Bei Yang, Creative Technology Executive, Walt Disney Imagineering Research and Development Bei Yang is an executive at Walt Disney Imagineering and part of the Creative Technology Studio, a team that works with cross disciplinary teams to create new technology tools to aid in theme park design and production. He has been with the company for 8 years and is currently director of the Imagineering Research and Development Northern California office. He received his Masters of Entertainment Technology degree from Carnegie Mellon University prior to joining Disney.

Design of new materials for health, energy and the environment

Session Details: Friday May 8, 2015 - 10:35 - 11:50 Room: Kongresssaal

Throughout history, the discovery of new materials and the ability to shape them has been the seed for technological innovation. Today, the boundary between structures and materials is blurred, enabling a new way to think about materials’ innovation. Materials can now be engineered not only by manipulating their atomic structure and composition, but also by designing the geometry of their microstructure. Additive manufacturing approaches allow constructing arbitrary shapes with different materials, controlling geometries from the nanometer to the meter scale. These new fabrication technologies have enabled the concept of programmable materials, or materials made-to-order, to fulfill specific needs of applications. By exploiting geometrical effects, like bending and buckling of beams or contact between particles, it is possible to design materials with customized deformation responses, controllable stiffness and multifunctional properties. We have constructed new materials that exploit nano-scale geometries to absorb impacts most effectively, we have 3-D printed acoustic lenses that allow sound to travel as compact bullets that can be used in medical applications, and we are designing new, seismic meta-materials that can protect buildings from earthquakes.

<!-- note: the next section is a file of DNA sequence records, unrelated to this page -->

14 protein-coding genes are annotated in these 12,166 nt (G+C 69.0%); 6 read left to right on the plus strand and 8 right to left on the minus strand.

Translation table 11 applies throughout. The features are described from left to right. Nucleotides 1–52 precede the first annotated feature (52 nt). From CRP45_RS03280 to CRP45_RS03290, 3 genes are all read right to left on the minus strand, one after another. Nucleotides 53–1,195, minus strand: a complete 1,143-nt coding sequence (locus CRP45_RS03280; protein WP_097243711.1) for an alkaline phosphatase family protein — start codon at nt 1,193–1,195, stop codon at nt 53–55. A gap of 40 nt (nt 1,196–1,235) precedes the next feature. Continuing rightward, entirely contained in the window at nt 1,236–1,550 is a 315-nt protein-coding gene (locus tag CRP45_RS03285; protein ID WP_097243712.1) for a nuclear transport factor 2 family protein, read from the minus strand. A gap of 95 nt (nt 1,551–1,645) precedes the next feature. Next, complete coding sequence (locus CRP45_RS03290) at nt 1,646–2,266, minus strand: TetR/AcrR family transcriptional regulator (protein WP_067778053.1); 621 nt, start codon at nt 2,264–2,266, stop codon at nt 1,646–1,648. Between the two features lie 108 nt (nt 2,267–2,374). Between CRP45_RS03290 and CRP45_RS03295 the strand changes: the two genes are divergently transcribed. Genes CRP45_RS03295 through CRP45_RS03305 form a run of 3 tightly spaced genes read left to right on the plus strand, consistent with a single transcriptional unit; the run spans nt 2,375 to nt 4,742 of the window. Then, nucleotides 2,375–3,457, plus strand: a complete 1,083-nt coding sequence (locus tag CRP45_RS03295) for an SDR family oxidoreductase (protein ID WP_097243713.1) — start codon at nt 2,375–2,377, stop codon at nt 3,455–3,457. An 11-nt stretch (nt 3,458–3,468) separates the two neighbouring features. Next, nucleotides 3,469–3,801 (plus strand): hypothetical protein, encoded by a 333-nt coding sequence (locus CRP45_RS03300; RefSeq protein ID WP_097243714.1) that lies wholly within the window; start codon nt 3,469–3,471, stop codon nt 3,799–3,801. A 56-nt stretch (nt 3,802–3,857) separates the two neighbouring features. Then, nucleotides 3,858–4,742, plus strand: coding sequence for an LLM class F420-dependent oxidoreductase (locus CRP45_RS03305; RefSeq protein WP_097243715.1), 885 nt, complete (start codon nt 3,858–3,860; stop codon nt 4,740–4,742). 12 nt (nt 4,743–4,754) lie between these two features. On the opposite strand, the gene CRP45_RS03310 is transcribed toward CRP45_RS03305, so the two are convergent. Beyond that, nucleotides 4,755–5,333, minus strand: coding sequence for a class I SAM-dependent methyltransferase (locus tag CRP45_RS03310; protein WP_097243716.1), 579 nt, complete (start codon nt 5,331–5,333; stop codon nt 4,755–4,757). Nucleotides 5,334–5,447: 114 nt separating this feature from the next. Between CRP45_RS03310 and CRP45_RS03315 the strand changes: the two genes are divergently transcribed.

Prof. Dr. Chiara Daraio, Department of Mechanical and Process Engineering, ETH Zurich Professor Daraio received her 5 year Laurea degree in Mechanical Engineering from the Universita’ Politecnica delle Marche, Italy (2001). She received her M.S. (2003) and Ph.D. degrees (2006) in Materials Science and Engineering from the University of California, San Diego. She joined the Aeronautics and Applied Physics departments of the California Institute of Technology (Caltech) in fall of 2006 and was promoted full professor in 2010. In January 1st, 2013, she joined the department of Mechanical and Process Engineering at ETH Zürich, with a chair in Mechanics and Materials. She has won several awards. Among these, she received a Presidential Early Career Award (PECASE) from the White House in 2012, was elected as a Sloan Research Fellow in 2011 and received an ONR Young Investigator Award in 2010. She is also a winner of the NSF CAREER award (2009), of the Richard Von Mises Prize (2008) and received recently the Hetenyi Award (2015). She was selected by Popular Science magazine among the “Brilliant 10” (2010). She published over 100 peer-reviewed papers, two book chapters and several patents. For a complete list of publication and research information: